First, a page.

"The ultimate rebellion now," he says, "is to get into art, higher learning, integrity, intensity and prolonging your life-at the expense of no one else."

In addition to his recordings, books and concerts, Rollins spreads his positive message by speaking his mind on MTV and various talk shows. "I'm just one guy. But at least I'm trying to do something. Am I making a dent? Yeah, absolutely."

He receives 50 to 100 letters a day from fans, many of whom he has empowered. He has helped them feel less futile, less victimized. When Rollins was growing up, listening to the music of Iggy Pop and Lou Reed pulled him through rough times.

Rollins, born in Washington, D.C., with the last name Garfield, was the only child of a couple who divorced when he was very young. It was in 1981, when he joined the ground-breaking L.A. band Black Flag, that he found his direction in life. He is currently in the process of publishing a book of his tour diaries from that period.

"When I got into Black Flag," he remembers, "I learned that music could be my steam valve, a way to vent. I used to manifest my anger by hurting myself, mentally, physically and spiritually. Now I use my rage in a positive way.

"I never got into music to (make) money. With Black Flag, there was never a thought of getting rich. It was, `We're going to eat today? Oh, yes!' We just wanted to survive, playing music we believed in."

Black Flag broke up in '86 and he formed the Rollins Band in '87, which has slowly muscled its way to prominence. "Liar," the first video from the "Weight" album, was directed by famed photographer and videomaker Anton Corbijn, and the number has received heavy play on MTV.

Rollins, who says he would be bored if rock were his only creative outlet, is at work on a number of projects: An album of jams with jazz saxophonist Charles Gayle soon will be released; Rollins' own label, Now Hear This, will issue tapes of obscure bands; he is starting a reissue label; his publishing company, Human Pitball, has put out books by such talents as Excene Cervenka, Don Bejema, Nick Cave and Hubert Selby, as well as 11 Rollins volumes.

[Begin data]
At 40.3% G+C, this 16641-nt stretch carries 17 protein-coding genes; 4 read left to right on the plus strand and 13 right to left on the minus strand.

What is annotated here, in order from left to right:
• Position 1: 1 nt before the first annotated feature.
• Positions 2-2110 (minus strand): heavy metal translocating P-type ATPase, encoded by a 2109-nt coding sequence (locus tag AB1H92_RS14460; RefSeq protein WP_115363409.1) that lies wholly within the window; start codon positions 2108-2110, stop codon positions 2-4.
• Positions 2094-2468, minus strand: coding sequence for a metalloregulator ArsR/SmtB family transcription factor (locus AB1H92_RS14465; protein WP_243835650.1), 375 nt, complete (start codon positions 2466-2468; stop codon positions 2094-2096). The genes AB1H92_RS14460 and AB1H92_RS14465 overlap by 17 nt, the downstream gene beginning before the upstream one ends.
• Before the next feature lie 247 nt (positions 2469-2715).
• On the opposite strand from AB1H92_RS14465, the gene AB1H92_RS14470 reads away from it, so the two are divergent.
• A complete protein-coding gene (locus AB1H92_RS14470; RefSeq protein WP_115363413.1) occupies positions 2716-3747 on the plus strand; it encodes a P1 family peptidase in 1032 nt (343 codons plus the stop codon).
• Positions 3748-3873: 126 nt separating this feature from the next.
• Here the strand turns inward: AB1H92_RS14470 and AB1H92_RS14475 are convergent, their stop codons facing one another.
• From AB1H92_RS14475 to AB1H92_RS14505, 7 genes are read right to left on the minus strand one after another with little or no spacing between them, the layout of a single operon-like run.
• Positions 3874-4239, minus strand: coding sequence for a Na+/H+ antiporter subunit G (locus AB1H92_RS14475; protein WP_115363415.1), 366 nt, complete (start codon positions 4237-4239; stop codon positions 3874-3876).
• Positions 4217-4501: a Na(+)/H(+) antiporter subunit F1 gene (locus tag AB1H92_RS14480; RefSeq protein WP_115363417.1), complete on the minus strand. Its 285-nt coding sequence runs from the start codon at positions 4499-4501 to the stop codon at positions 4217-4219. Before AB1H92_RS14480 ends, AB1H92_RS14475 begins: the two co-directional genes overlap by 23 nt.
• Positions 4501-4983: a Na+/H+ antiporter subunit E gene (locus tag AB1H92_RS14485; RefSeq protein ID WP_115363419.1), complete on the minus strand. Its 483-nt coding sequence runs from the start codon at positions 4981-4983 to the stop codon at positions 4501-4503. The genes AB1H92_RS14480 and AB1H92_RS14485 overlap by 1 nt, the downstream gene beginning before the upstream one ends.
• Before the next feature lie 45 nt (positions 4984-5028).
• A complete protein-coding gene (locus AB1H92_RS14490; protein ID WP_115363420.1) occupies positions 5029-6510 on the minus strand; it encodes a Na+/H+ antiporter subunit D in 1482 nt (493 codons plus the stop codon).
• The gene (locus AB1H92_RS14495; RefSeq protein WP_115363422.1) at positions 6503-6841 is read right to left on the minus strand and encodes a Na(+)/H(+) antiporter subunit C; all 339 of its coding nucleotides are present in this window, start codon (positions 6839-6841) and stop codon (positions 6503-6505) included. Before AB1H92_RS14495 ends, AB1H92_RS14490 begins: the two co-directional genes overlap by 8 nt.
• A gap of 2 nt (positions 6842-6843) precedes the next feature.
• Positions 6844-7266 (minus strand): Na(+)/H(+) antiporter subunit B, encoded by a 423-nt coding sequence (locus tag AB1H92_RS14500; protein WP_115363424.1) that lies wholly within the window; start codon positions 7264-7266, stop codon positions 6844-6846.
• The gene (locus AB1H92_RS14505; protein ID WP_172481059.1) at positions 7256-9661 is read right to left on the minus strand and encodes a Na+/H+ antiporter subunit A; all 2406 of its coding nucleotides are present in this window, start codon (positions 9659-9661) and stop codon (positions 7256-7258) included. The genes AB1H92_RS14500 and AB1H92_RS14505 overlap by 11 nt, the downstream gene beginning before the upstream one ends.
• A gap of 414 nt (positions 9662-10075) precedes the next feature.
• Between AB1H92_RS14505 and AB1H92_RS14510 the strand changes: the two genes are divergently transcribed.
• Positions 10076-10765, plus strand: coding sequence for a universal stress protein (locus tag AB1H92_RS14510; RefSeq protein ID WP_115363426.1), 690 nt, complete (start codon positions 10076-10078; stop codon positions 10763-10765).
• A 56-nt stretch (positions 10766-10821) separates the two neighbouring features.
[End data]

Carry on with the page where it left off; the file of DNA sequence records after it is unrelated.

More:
And Rollins also has turned to acting. He had a small role in the recent Charlie Sheen movie "The Chase." In Robert Longo's science-fiction epic "Johnny Mnemonic," which co-stars Keanu Reeves, Dolph Lundgren and Ice-T, he portrays a cyber-scientist who uses neuro-implants to speed people up. Rollins himself needs no artificial assistance to motivate himself.

Later this year, a new spoken-word video, "Live in London," will be released. Rollins' spoken-word performances have all the fire of his music, but they're also brimming with humor, often of the self-deprecating mode. When he lashes out at the madness of society, his vitriol recalls the best of Lenny Bruce. "In my opinion, Lenny Bruce is one of the greatest artists in the history of America," he says. "He was a genius, a hero. Had he lived, he would have had a huge impact on the world. I'm nowhere near his level."